I speak out against a prison system that refuses justice
I speak out against silence & fear of difference
I speak out against intolerance & hate
I speak out against unending wars & violence.

I speak out with unrelenting force,
People of Color, our lives matter
Black lives matter
Brown lives matter
Indigenous lives matter
Trans lives matter
Women’s lives matter
Queer lives matter
Poor lives matter
Migrant lives matter

Black Unicorns, where is our magic & fury now?
Are your horns still growing? Where is our collective rage?

Injustice and violence on our bodies,
Our lands, hearts, minds, spirits,
Everyday, it is sometimes
too much to speak, too much to bare,

But we must speak it & know it deeply,
listen to our ancestors, as they rage through us,
in all our bodies & blood ripe with
the weight of lies & distorted truths.

We must claim our truths & tell our stories
so wildly & boldly, they cannot stop us.
We must decolonize our hearts/minds/bodies,
love ourselves & heal from the root.

To love ourselves is radical, to love each other
to love blackness, browness, all-we-shades-colors-mixes
to love difference, is radical,
to love with fyah feeding spirit
to love the feminine in each one of us
to love the earth & every creature we share it with, is radical.

Love Self. Rage More. Make Furious Our Survival.

 

Angelique V. Nixon is an Afro-Caribbean writer, artist, teacher, scholar, activist, and poet – born and raised in The Bahamas. Her research, cultural criticism, and poetry have been published widely. She strives through her activism, writing, and art to disrupt silences and carve spaces for resistance and desire. She is a Lecturer at the Institute for Gender and Development Studies at University of the West Indies, St. Augustine in Trinidad and Tobago.

An earlier version of this poem originally appeared in my creative essay titled “States of Anger: Black Women & Furious Survival” – published in Zora Magazine, Summer 2014, Special Issue, Notes on Anger.  It is republished here as part of ourBlack Feminisms Blog Carnival.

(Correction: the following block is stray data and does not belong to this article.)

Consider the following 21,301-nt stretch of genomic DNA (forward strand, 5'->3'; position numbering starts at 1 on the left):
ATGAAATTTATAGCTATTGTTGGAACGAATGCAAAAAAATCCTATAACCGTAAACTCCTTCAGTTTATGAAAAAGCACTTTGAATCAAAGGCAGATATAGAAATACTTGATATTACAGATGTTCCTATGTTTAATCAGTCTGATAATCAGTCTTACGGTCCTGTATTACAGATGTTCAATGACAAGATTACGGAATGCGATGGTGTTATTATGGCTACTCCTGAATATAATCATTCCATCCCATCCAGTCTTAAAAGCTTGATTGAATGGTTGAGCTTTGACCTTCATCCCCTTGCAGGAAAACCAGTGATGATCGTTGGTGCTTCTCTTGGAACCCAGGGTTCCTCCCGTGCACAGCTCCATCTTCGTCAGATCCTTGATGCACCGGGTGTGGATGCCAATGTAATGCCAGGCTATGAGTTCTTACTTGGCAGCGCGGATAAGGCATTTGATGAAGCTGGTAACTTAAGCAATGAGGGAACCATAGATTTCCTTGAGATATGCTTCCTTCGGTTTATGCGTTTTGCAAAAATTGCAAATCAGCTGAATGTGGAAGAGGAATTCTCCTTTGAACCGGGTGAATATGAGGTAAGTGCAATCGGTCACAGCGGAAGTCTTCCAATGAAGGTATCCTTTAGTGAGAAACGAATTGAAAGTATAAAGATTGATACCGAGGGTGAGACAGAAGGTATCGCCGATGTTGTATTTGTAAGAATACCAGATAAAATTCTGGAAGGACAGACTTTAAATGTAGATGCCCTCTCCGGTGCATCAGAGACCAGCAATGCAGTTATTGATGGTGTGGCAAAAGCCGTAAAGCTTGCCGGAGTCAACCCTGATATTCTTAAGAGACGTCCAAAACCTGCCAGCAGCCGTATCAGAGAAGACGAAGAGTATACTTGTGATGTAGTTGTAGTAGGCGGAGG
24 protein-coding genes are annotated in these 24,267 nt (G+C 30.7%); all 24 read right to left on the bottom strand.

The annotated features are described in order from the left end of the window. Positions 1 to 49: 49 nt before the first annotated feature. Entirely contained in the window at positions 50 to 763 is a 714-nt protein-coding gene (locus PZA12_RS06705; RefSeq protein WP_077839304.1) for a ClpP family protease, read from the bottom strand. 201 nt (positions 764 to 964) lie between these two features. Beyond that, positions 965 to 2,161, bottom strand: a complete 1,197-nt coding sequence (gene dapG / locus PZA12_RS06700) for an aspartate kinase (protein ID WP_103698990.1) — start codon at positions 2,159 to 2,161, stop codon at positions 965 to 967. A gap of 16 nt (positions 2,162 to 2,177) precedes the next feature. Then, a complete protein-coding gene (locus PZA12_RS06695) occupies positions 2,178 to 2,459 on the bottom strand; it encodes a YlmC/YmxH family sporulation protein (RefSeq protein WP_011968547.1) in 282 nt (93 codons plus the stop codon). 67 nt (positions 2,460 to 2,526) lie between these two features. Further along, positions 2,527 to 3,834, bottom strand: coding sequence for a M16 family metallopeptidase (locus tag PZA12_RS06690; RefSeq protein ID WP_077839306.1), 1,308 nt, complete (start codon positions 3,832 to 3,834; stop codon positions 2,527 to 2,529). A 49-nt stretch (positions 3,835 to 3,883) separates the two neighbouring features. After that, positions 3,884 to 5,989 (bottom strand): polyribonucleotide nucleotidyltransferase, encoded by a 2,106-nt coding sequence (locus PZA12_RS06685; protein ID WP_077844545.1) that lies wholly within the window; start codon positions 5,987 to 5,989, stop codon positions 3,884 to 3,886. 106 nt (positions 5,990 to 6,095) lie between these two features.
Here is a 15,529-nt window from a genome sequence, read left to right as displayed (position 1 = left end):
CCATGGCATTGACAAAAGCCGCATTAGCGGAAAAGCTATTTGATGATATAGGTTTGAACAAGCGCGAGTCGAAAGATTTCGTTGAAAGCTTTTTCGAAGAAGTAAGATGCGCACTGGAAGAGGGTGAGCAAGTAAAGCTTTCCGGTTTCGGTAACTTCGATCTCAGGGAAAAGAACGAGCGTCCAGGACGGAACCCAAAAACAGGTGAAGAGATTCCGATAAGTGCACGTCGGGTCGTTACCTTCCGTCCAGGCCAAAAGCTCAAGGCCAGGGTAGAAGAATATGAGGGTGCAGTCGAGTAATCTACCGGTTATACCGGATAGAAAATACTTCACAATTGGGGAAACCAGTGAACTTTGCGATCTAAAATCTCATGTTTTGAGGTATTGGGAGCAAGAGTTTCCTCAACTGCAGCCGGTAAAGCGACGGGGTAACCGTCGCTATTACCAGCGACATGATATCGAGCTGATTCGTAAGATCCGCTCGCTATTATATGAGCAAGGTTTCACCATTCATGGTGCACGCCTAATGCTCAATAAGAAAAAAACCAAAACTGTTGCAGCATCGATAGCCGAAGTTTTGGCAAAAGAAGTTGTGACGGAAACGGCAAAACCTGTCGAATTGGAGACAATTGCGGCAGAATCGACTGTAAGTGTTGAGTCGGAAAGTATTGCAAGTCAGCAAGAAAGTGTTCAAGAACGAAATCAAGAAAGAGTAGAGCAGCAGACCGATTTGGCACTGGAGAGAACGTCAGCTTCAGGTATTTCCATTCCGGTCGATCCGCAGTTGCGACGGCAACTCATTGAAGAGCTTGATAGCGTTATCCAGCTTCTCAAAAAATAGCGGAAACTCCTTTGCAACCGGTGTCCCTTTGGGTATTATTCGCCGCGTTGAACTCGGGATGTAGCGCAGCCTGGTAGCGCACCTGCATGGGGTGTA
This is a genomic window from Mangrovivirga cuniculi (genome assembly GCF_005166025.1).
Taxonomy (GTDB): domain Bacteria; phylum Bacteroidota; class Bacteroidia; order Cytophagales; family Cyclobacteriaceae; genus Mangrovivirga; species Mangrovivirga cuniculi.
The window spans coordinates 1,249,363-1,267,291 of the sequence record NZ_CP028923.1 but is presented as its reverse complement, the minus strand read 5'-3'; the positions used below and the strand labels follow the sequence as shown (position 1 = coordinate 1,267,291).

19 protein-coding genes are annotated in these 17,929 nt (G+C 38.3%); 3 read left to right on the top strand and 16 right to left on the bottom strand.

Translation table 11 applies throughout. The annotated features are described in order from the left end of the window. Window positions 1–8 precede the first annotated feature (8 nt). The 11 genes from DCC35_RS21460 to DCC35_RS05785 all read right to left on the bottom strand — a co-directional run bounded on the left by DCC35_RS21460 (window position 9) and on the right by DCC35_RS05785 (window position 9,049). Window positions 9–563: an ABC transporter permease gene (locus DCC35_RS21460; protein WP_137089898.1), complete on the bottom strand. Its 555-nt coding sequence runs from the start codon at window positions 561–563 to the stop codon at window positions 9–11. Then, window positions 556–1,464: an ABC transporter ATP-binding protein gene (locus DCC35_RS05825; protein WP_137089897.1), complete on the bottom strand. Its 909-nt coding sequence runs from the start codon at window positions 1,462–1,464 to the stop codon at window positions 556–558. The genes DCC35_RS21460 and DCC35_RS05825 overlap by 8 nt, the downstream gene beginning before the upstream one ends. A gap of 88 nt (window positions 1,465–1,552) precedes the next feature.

States of Healing Anger: Love Letter to my GirlChildSelf #blackfeminisms

By Angelique V. Nixon

 

States of Healing Anger: Love Letter to my GirlChildSelf

“I want us to get to a place where tenderness is possible”
– June Jordan

It’s time to release pain & transform anger.
It’s time to love yourself & be enough for you.
No one is coming to rescue you. Except for me.
Grown, sexy, fearless, defiant & unafraid of you
or the depths of our sorrow.

It used to feel like if I started crying for you, for myself, I would never stop, but today Spirit spoke to me, reminding me of all the work done to get to here. Time to let it come through me, all that no longer serves me – the sadness, so deep, we could never see the end of it. Spirit told me she can hold all of it and me, and you, and so together in our darkness, we dive deep inside the core of the earth and let go.

I whispered in this place, the center of my being where I hold you.
“I’m sorry for all that you lost (in this life & ones before)
and how lonely this journey has been.”
I stand with you on this full moon and rip into these dark places.
I grasp you tightly with all my heart, releasing the pain, bringing in love & hope,
we scream tears and spill our words, our truth, our stories,
knowing it is better to speak, knowing we were never meant to survive.

To love & be loved—to speak, it is better—that is our resistance.
If others can’t handle our survival or see us—they too must be let go.

We deserve love that is not painful, burning, blinding, unbalanced, or no good for we spirit. I stand with you on this full pensive moon, releasing old harmful patterns.

I journey into heartspace (belly core) healing with conscious desire & rhythms.